It’s common knowledge that any e-mail to Bezos directly gets action; e-mail him jeff@amazon.com if you want to see some change.

    personally I think Bryan does a great job given what resources he has on hand. Maybe we all as readers need to help him with contributing more about all those other leagues out there. (Or maybe NVSL and MCSL just need to Hoover up the rest of the teams to make things easier…)

  4. It’s likely they would take your time to volunteer and cover PML. Man, now I sound like a team rep!

  5. Then maybe when you start a site like this you would have more informative writers in each juridiction to provide an insiteful report on all the youngsters in the area! I don’t care that this may be a one arm bandit. Let the pin flow with bias weekly reporting from all the leagues! Bryan get some help! it’s competitive in all aspects of life, and all the parents in the DMV want their kids reconized for their acheivements! Resouces? Get a life! A simple phone call to the league representives could establish front line contacts for all the information required!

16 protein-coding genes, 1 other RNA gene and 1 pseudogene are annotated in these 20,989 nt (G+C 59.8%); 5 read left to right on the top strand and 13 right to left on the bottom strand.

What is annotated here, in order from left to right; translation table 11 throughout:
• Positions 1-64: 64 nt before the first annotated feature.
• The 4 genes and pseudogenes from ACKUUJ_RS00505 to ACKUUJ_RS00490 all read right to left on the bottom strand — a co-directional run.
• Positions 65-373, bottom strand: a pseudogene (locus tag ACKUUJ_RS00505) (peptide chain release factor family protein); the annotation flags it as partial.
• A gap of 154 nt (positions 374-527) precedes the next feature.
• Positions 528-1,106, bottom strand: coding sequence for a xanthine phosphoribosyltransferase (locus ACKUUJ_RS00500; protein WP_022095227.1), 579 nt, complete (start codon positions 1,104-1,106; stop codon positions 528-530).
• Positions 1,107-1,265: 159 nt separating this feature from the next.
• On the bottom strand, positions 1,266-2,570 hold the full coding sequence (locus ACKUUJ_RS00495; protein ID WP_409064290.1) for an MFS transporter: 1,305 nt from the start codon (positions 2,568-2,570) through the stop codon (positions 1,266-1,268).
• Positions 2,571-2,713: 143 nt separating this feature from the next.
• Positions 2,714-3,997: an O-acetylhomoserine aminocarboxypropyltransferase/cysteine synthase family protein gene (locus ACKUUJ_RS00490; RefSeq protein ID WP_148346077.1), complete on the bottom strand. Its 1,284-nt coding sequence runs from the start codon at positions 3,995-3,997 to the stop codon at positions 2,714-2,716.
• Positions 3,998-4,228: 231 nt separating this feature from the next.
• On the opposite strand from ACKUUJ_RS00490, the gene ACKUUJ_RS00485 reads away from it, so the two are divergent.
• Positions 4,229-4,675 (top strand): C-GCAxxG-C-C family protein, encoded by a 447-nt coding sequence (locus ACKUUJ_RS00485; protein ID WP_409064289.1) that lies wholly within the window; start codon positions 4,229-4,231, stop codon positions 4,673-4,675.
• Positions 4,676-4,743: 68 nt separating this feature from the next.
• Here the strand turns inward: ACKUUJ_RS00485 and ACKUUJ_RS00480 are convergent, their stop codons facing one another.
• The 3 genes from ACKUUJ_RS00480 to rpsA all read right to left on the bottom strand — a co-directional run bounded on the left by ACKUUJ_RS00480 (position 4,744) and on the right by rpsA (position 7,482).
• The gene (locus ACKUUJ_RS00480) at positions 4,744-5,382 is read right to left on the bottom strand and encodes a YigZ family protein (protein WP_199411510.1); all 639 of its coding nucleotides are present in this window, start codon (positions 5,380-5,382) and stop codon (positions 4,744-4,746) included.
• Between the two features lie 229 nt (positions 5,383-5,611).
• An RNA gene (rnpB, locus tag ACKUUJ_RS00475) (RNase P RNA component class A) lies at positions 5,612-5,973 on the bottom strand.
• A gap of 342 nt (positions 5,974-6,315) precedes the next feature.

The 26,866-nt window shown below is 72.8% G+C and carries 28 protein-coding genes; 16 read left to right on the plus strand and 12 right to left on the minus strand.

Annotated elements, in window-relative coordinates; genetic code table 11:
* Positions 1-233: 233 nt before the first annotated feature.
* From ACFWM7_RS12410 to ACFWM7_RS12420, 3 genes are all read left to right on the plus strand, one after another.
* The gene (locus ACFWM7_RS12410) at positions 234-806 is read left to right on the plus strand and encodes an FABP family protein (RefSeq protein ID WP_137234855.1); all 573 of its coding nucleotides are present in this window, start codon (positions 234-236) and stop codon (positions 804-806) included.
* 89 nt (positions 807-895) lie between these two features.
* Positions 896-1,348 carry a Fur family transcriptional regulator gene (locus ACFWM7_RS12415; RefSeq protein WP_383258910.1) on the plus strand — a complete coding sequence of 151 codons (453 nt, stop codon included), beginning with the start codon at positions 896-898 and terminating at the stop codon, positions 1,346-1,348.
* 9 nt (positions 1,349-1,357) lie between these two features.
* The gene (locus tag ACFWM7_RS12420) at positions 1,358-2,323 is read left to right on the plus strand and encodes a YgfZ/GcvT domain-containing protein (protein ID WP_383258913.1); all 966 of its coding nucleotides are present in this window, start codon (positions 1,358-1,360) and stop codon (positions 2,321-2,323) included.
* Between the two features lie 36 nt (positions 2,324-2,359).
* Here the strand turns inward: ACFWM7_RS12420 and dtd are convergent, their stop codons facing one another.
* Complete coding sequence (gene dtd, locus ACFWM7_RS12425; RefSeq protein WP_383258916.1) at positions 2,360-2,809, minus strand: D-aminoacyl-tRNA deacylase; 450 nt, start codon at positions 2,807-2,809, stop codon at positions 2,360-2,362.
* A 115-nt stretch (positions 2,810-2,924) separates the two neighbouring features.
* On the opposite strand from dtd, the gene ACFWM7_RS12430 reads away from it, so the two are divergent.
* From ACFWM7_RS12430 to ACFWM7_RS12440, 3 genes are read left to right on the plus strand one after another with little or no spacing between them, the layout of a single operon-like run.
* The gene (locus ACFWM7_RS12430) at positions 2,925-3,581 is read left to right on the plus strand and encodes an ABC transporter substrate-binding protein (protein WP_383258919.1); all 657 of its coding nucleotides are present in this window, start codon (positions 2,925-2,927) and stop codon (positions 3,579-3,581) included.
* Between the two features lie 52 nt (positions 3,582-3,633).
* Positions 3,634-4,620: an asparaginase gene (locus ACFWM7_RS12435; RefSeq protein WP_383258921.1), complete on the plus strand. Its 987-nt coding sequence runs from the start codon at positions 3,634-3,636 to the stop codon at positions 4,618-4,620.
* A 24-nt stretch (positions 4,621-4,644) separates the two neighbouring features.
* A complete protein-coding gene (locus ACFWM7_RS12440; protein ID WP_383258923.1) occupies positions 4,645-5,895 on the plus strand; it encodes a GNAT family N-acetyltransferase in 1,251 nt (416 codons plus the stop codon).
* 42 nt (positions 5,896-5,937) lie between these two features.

6. We’re lucky the RFTW even exists, but your point is a valid one.

    Years ago, when I didn’t see any coverage of a PVS Zone Championship, I asked the Editor of RFTW at the time and he encouraged me to write something up myself. I did so and after some basic editing they published it. I’m pretty sure they are more than happy to publish any articles that you submit that are news worthy.